An arsonist who tried to dig his way out of jail was transferred to Kirkham open prison - and promptly went missing.
And despite fugitive Jordan Morgan absconding last June, his disappearance remained a secret until The Gazette challenged the Ministry of Justice and police.
Mandy Leigh, whose 25 rescue animals died when Morgan torching Easterleigh Animal Sanctuary in 2011, said: “Why have they not caught him? The police should catch him.
“He is a criminal at large and somebody must be hiding him.”
Morgan, 22, formerly of Bloomfield Road, South Shore, was given an indefinite jail sentence after he and co-conspirator Karl Heaton, then 23, of Smith Lane, St Annes, went on a three-hour drunken rampage around the Fylde.
As well as the starting the blaze at Easterleigh, which saw hens, cats, and a rabbit perish, the pair admitted setting fire to the Fylde Scout headquarters on Heyhouse Lane, a Volkswagen van on Clarendon Road, and a garage on Church Road in St Annes.
It is disturbing that someone who caused suffering has absconded
Morgan was also later convicted of trying to dig his way to freedom at Preston Prison after plotting a Colditz-style escape bid.
Alongside jailmate David Crossfield, from Blackpool, Morgan dug a hole through a chimney breast to an enclosed area not far from the prison’s outer walls.
Morgan was blamed for the ‘fanciful’ plot and given a two- month prison sentence to run concurrent to his sentence for arson.
He was moved to HMP Kirkham after Court of Appeal judges reduced the amount of time Morgan needed to serve before applying for freedom from four years and four months behind bars to three.
A parole board recommended the transfer from a medium security prison to Kirkham, and re-categorised Morgan as a category D prisoner, meaning he was ‘reasonably trusted not to escape’, it is understood.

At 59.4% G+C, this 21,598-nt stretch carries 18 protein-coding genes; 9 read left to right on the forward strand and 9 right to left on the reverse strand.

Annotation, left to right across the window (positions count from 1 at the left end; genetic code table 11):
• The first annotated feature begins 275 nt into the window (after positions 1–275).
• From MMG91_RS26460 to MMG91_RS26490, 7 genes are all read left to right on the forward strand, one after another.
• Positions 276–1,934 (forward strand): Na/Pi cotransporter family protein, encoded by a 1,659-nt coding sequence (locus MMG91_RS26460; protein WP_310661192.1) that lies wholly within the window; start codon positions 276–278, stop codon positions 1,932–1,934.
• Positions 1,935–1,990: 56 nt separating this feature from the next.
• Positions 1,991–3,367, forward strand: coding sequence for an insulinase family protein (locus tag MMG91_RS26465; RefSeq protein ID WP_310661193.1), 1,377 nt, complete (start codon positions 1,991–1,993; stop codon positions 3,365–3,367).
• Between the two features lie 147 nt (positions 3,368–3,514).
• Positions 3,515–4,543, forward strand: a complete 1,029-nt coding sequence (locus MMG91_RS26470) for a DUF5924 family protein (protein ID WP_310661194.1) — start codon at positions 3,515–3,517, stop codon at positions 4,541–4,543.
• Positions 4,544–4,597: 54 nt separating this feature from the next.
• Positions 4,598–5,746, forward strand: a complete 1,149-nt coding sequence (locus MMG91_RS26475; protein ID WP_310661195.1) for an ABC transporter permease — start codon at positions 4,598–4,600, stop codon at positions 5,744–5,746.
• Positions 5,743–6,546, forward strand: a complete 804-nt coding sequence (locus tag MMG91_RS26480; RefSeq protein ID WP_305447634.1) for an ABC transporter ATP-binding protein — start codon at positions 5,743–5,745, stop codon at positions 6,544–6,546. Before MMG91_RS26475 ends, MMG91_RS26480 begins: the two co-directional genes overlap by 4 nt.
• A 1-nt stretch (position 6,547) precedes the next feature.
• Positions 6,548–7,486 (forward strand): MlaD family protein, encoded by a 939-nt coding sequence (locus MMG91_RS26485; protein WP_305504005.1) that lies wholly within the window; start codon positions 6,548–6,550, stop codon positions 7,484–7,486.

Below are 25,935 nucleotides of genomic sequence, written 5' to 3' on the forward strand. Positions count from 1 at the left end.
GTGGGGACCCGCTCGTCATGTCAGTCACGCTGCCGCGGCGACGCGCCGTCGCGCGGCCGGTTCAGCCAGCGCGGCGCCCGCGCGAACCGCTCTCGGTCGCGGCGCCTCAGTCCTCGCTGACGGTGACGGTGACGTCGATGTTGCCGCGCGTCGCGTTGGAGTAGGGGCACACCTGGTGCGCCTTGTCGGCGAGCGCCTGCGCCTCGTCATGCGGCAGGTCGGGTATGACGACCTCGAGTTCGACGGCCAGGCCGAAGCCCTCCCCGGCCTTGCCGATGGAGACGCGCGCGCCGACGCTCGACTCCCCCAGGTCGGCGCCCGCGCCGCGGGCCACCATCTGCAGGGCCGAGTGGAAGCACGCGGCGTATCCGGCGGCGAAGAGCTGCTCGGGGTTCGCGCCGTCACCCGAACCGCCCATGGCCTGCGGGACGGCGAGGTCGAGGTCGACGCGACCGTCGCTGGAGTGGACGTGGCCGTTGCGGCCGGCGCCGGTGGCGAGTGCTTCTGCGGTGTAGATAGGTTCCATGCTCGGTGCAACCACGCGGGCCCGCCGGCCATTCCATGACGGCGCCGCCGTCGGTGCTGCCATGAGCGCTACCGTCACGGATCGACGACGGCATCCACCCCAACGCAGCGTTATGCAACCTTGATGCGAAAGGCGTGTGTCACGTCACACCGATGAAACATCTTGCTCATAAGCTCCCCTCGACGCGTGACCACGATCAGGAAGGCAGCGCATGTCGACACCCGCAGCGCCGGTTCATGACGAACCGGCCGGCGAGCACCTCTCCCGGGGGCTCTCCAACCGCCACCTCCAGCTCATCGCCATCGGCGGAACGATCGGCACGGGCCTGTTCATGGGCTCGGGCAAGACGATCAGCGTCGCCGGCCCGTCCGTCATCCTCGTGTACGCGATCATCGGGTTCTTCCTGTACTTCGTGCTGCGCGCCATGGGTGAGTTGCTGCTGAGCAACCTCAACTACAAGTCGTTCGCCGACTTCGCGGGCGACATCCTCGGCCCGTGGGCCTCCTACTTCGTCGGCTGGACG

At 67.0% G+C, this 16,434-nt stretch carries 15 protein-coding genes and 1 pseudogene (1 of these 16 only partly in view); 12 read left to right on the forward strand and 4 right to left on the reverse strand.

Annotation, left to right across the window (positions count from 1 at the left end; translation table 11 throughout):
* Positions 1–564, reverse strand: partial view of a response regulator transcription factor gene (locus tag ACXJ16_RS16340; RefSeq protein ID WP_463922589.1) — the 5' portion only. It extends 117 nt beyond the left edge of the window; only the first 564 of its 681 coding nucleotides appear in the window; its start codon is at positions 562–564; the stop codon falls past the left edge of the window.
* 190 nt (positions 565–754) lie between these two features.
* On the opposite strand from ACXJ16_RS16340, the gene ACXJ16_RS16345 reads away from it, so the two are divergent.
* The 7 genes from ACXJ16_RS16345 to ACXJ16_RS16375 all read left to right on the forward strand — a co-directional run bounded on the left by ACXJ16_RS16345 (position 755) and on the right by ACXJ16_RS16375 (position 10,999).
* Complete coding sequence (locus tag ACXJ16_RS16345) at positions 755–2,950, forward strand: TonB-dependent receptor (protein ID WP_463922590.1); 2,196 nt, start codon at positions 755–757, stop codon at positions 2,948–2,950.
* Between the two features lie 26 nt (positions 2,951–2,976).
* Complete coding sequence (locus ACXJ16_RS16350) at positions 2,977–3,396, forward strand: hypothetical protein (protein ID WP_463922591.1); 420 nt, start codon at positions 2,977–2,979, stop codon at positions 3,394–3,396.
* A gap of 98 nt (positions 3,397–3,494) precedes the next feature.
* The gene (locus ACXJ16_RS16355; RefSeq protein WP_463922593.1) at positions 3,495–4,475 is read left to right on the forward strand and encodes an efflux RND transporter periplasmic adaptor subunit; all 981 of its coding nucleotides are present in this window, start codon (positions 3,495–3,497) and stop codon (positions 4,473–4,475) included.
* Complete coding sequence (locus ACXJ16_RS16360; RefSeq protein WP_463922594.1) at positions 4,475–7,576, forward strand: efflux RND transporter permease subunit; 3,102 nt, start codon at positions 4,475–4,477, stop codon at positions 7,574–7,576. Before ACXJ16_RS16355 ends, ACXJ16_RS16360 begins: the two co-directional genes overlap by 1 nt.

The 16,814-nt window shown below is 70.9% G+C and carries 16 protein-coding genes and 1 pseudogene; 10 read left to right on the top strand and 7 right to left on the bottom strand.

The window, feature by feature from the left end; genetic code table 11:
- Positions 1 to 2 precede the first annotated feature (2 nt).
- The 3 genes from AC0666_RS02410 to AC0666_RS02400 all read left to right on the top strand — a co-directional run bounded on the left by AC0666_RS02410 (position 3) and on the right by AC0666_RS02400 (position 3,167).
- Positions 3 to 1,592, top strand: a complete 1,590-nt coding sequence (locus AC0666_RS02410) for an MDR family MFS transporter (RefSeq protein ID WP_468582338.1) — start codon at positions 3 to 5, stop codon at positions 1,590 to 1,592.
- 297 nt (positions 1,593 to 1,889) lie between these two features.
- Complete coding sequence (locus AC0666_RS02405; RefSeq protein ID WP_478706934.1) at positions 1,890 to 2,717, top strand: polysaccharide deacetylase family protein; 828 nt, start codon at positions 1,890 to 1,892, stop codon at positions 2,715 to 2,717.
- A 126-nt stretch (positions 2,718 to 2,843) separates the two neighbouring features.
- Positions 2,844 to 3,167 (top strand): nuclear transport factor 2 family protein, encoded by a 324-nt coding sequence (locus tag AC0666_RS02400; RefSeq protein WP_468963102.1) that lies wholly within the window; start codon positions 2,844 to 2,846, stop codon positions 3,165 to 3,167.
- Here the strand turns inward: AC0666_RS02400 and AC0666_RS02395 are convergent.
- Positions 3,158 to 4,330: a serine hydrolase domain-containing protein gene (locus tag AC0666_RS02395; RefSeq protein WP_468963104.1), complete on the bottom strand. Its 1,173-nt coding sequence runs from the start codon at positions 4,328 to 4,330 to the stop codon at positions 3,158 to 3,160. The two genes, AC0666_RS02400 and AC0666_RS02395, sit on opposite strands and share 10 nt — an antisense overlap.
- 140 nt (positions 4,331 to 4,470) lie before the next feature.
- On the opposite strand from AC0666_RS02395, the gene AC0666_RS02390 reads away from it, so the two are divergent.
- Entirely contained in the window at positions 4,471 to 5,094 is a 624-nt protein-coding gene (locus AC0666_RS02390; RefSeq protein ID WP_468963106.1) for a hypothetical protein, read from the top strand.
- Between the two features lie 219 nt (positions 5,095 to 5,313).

But a Prison Service spokesman confirmed Morgan was ‘found to be missing’ on 19 June last year.
A spokesman said: “As with all cases where a prisoner absconds, police were immediately notified. He is still at large.
“Absconds from open prisons have fallen to a record low, down 75 per cent on a decade ago, but we are not complacent and take each one extremely seriously.”
The service refused to say when he was moved to Kirkham because it ‘did not comment on individual cases’.
The Gazette has asked for a date under Freedom of Information laws.
Labour MP for Blackpool South, Gordon Marsden said: “It’s quite disturbing that someone who caused suffering and inflicted cruelty on the animals and damage at Easterleigh has absconded.
“it’s important, particularly if he may still be in the Blackpool area, for the police to look at this matter and publicise the fact.
“Someone as unstable as Morgan was could do something like this again. He has behaved appallingly in the past and could still be unstable.”
During the arson trial, Heaton described Morgan as a ‘nutcase’ and said he was ‘crazy and spontaneous’.
A spokeswoman for Lancashire Police said: “The police and other agencies follow numerous lines of enquiry to try and trace persons who abscond from lawful custody to return them to prison.
“A media appeal is always an option open to the police and has to be considered in terms of being proportionate and necessary by investigating officers.
“A great deal of work has already been done following Morgan’s escape from HMP Kirkham. Enquiries continue to try and establish his whereabouts, both in Lancashire and elsewhere in the country where he has connections.